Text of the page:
The bigger farmland access story 

Singing Hills is one exciting highlight in the realm of farmland access, which evolved out of the broader, collective effort of the Midwest Farmland Access Hub – a growing collective of over twenty organizations working together to help beginning farmers secure improved access to land. Renewing the Countryside has served as the convener of the collective, and the work has been supported by the Bush Foundation, the USDA Beginning Farmer and Rancher Development Program (BFRDP), Lakewinds Food Co-op, and Compeer Financial. A new, three-year BFRDP grant will launch a new configuration where each state will have its own lead.  

Whereas twenty organizations were involved in the first iteration, the goal is to double that number in the next two years and to add more support service providers (attorneys, accountants, realtors) as members of the Hub. Renewing the Countryside, MOSES and PFI will each play a role in developing this diverse group of partners into three state Hubs. The diagram below provides our plan for the structure. (Partners in Illinois are following our model and also collaborating with our work. All members of the Hub will participate in a Farmland Access Summit in 2022)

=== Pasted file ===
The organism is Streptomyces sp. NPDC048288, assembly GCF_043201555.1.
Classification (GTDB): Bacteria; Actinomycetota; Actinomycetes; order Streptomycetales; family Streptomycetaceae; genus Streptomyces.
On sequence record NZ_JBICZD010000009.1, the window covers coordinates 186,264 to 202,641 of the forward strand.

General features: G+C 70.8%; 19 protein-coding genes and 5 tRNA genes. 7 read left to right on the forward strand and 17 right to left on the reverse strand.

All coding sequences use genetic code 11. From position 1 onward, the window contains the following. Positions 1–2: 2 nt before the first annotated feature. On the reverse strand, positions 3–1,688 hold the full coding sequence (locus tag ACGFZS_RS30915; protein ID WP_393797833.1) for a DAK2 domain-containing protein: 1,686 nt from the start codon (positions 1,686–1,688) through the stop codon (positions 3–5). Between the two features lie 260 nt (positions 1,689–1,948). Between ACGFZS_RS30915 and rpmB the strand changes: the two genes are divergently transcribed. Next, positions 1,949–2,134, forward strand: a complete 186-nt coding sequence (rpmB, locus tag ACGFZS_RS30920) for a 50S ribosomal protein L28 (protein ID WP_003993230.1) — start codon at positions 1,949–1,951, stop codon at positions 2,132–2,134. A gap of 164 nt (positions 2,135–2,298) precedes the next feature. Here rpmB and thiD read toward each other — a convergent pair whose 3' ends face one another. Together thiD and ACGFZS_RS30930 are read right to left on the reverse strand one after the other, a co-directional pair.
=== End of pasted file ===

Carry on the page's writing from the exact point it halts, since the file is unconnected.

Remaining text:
What’s at the Core? 

The core of the Farmland Access Hub’s success has been the work of the Farmland Access Navigators. Eight navigators have worked with 284 farmer clients, assisting them in developing farmland access plans, answering questions, connecting them to resources, and offering information and support. As a result 64 beginning farmer clients have either purchased farmland or secured stable leases.  

Under our new funding the current navigators will continue their work and we will also bring on new navigators with a goal of helping more BIPOC farmers access land. Our plan is to train new navigators who are from, or have deep connections to, BIPOC communities, and have them focus their efforts on assisting farmers from their communities.   

As a result of this work, we envision a multitude of thriving small and mid-scale farms supporting generations of farmers and their communities across the upper Midwest, advancing resilient and sustainable farming practices, establishing racial and ethnic equity in land access, and reversing persistent patterns of land loss and rural decline. Please join us in this important work!  

 *For more information on farmland easements, see Land trusts, easements improve land access for new farmers by Erin Schneider, May-June 2021 Organic Broadcaster.